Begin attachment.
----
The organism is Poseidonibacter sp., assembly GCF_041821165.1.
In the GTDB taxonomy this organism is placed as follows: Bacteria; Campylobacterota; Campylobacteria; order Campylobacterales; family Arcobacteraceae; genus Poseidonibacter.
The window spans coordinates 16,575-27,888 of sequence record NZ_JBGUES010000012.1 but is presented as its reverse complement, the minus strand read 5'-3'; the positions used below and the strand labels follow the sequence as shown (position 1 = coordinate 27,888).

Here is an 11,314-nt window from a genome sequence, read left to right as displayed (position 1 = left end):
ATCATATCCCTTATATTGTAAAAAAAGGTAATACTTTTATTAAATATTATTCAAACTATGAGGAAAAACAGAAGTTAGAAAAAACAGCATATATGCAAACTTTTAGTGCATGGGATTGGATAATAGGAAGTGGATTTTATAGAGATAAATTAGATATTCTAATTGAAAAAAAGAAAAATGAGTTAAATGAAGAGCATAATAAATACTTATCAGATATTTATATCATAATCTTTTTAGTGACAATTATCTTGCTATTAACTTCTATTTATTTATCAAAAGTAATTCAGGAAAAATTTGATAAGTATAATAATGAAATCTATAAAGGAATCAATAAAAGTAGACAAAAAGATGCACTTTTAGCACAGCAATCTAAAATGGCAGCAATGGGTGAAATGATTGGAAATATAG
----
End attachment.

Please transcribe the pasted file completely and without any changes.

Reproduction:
The organism is Poseidonibacter sp., assembly GCF_041821165.1.
In the GTDB taxonomy this organism is placed as follows: Bacteria; Campylobacterota; Campylobacteria; order Campylobacterales; family Arcobacteraceae; genus Poseidonibacter.
The window spans coordinates 16,575-27,888 of sequence record NZ_JBGUES010000012.1 but is presented as its reverse complement, the minus strand read 5'-3'; the positions used below and the strand labels follow the sequence as shown (position 1 = coordinate 27,888).

Here is an 11,314-nt window from a genome sequence, read left to right as displayed (position 1 = left end):
ATCATATCCCTTATATTGTAAAAAAAGGTAATACTTTTATTAAATATTATTCAAACTATGAGGAAAAACAGAAGTTAGAAAAAACAGCATATATGCAAACTTTTAGTGCATGGGATTGGATAATAGGAAGTGGATTTTATAGAGATAAATTAGATATTCTAATTGAAAAAAAGAAAAATGAGTTAAATGAAGAGCATAATAAATACTTATCAGATATTTATATCATAATCTTTTTAGTGACAATTATCTTGCTATTAACTTCTATTTATTTATCAAAAGTAATTCAGGAAAAATTTGATAAGTATAATAATGAAATCTATAAAGGAATCAATAAAAGTAGACAAAAAGATGCACTTTTAGCACAGCAATCTAAAATGGCAGCAATGGGTGAAATGATTGGAAATATAG